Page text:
You say in My Love Story: “The stroke had delivered a powerful blow to my body… I would have to work with a physiotherapist to learn how to walk again.” It’s so hard for any of us to image you, fearless Tina—who climbed the Eiffel Tower for that famous photo and danced in concerts on a giant care—having to relearn how to walk.
In the hospital, I didn’t believe that I couldn’t walk. I said, “Bull crap.” Then I stepped out of bed and flopped to the floor and said, “Oh my God, what have I done?” But I wasn’t depressed—I was just determined to fix it.

You say you weren’t depressed then, but once you were recovering from the stroke and retraining yourself to walk, you found out you had intestinal cancer. Then you found out that your kidneys were failing. At what point did you get depressed?
I never did. I don’t know why. When the doctors said, “Both kidneys are out,” I said, “I guess it’s my time to go.” I was in my 70s. In my thinking, I’d lived long enough, and I didn’t want to be on a machine for the rest of my life. My mother and sister were both gone. But then Erwin chimed in, very emotional, and said, “I don’t want another partner.” He was 150 percent ready to give me his kidney.
What was that moment like for you? Your beloved, Erwin, whom you’d been with more than 25 years at that point, was saying, “I want you to have my kidney.”
After I realized he was serious, I had to lie there and think, Maybe he does love me. I always had a phobia about not being loved, so to believe it took a lot of doing. I had to really come to grips with what he was about to do.
He was going to an organ from his body to extend life to you.
Yes. I know it sounds dramatic, but it was dramatic.

You say in the book that during this time, you thought a lot about Ike. And that you’ve still never seen What’s Love Got to Do With It.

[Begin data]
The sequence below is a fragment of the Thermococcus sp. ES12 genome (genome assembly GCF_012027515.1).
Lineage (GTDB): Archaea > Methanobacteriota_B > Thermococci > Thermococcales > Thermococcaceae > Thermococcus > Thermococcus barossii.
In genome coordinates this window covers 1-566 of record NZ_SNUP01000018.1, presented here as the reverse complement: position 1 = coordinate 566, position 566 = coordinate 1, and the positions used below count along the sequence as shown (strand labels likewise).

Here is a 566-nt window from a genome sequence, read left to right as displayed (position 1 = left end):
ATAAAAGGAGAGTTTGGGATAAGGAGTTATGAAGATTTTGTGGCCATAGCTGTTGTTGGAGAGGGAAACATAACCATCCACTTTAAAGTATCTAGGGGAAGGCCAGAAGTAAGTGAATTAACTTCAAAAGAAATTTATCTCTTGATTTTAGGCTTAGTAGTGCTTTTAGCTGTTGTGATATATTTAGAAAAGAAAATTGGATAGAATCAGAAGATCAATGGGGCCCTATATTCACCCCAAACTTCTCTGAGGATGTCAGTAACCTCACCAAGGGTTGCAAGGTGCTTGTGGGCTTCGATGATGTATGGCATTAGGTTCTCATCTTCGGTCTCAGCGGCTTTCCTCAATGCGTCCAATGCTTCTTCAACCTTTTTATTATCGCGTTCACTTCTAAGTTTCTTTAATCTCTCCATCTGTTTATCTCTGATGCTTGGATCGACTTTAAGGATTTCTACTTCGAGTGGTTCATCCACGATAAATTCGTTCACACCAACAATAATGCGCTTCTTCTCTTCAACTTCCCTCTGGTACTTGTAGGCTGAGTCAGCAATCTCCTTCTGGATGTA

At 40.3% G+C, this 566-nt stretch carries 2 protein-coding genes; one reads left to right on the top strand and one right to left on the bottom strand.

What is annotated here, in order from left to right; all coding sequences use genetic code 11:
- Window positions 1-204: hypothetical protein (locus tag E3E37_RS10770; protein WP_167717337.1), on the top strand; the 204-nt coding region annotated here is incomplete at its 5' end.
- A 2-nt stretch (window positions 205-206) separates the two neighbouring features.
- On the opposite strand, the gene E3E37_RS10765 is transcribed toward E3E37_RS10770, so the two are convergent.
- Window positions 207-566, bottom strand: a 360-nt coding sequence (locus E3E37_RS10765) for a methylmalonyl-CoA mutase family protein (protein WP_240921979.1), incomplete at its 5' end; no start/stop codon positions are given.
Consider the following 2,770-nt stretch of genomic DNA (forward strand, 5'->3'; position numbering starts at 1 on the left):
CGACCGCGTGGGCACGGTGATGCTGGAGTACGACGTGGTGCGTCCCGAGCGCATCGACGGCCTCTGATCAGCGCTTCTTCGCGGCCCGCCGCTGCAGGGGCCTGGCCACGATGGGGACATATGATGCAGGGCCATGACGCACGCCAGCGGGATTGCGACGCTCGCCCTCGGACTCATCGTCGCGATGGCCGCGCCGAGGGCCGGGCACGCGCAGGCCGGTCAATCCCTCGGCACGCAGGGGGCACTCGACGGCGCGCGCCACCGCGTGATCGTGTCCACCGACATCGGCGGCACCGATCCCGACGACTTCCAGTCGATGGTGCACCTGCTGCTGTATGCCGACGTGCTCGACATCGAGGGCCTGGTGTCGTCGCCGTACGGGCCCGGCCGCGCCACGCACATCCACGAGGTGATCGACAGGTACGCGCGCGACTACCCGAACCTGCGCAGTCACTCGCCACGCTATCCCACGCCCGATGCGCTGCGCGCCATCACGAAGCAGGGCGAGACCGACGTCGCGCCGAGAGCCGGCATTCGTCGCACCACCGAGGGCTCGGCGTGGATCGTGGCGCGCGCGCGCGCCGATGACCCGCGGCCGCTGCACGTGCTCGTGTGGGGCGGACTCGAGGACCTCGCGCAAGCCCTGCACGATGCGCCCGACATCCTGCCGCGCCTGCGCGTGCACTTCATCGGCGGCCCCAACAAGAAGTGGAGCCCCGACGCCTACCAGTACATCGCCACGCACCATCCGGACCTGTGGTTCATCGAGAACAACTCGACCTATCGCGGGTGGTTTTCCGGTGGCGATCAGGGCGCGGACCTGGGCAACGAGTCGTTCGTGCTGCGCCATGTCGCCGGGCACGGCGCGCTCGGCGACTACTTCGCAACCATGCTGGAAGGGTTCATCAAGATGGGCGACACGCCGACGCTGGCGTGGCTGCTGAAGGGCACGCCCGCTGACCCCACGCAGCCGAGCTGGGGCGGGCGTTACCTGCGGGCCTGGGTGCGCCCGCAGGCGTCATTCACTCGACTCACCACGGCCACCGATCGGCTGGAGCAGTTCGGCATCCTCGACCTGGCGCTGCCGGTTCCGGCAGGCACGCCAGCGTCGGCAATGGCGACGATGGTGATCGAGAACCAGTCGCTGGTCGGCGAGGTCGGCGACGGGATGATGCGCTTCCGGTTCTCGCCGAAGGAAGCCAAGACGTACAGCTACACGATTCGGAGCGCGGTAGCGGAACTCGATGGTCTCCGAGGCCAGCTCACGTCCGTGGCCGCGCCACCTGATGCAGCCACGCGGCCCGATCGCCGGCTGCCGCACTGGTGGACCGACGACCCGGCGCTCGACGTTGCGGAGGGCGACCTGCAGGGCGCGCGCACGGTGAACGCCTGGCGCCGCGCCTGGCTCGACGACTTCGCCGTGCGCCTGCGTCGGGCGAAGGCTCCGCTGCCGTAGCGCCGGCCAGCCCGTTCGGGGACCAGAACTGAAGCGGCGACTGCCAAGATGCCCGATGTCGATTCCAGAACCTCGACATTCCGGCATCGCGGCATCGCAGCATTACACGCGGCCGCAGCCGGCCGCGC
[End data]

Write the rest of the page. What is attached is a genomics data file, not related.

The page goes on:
I watched a little bit of it, but I didn’t finish it because that was not how things went. Oprah, I didn’t realize they would change the details so much. The musical is how things actually were.
ut I know you were reluctant to do the musical.
Yeah, because it’s not a good feeling to remember some of those times. I didn’t want to talk about them because I knew I’d have bad dreams. But I thought, There’s no one else to tell this story because everyone is gone. Now I’m so proud of it.
I felt such a range of emotions seeing the musical—I was trying not to do the ugly cry—because of everything you’d been through and because of your mantra, before you knew what a mantra was, was “I’ll go on.”
There was nothing else to do. When I met Ike, I had nowhere else to go. After I left him, because I got nothing in the divorce, I had to make myself and my family secure.

Has chronicling your story in a book and a musical made you see your life in a new way?
I’ll tell you one of the things that occurred to me: At the time I was creating the image I had in the ’80s—the hair situation, the clothes—I had to make myself pretty because I didn’t see myself as a beauty. Everything I did is what got me here, even though I might not have been as glamorous as other people. But it was mine.